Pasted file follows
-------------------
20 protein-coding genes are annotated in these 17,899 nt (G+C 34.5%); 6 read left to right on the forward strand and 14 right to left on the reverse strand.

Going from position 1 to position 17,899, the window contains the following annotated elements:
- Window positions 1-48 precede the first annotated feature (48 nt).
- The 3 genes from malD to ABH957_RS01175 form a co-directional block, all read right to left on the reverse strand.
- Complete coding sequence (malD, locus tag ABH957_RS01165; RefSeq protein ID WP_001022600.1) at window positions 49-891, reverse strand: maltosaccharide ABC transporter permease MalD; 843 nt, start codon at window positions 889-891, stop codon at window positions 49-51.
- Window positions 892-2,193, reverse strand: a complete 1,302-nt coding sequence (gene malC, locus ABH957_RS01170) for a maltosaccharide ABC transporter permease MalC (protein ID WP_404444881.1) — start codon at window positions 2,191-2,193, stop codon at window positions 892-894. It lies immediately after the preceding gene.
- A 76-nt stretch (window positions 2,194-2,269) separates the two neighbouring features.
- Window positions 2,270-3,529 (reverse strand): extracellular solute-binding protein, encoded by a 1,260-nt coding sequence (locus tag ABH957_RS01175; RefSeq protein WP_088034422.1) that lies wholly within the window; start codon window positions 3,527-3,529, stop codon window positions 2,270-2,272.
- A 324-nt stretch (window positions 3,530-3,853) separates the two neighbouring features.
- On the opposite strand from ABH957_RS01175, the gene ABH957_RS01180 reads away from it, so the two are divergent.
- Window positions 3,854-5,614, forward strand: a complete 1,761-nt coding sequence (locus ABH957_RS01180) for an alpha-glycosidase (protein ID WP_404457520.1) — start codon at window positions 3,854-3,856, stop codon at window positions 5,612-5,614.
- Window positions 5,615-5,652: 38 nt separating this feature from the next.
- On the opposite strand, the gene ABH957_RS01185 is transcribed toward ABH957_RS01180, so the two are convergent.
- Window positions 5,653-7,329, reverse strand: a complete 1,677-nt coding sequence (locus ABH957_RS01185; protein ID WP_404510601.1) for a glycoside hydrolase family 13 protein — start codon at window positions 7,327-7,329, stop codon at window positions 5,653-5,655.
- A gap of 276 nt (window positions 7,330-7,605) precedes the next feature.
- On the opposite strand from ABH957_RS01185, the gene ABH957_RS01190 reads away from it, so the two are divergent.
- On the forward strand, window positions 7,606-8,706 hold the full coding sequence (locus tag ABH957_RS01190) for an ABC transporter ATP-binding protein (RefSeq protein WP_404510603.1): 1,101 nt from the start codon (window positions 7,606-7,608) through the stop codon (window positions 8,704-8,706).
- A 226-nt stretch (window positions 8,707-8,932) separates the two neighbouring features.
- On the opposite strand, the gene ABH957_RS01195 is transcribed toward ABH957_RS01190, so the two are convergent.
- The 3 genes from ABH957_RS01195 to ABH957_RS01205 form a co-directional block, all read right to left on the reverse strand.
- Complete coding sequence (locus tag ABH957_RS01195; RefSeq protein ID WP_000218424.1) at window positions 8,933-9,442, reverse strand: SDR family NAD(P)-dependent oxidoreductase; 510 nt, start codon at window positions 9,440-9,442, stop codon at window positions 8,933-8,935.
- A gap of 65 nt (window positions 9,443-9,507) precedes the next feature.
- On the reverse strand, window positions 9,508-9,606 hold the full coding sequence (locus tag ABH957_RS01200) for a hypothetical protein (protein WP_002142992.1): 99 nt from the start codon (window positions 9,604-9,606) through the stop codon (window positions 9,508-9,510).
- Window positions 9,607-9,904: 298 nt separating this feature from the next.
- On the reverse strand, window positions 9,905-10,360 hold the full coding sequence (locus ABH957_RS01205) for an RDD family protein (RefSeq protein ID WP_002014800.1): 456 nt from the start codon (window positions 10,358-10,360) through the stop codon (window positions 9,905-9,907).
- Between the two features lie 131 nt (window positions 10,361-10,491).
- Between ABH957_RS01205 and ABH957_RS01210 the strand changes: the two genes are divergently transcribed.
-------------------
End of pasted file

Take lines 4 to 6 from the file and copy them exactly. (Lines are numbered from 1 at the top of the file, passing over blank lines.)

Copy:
- The 3 genes from malD to ABH957_RS01175 form a co-directional block, all read right to left on the reverse strand.
- Complete coding sequence (malD, locus tag ABH957_RS01165; RefSeq protein ID WP_001022600.1) at window positions 49-891, reverse strand: maltosaccharide ABC transporter permease MalD; 843 nt, start codon at window positions 889-891, stop codon at window positions 49-51.
- Window positions 892-2,193, reverse strand: a complete 1,302-nt coding sequence (gene malC, locus ABH957_RS01170) for a maltosaccharide ABC transporter permease MalC (protein ID WP_404444881.1) — start codon at window positions 2,191-2,193, stop codon at window positions 892-894. It lies immediately after the preceding gene.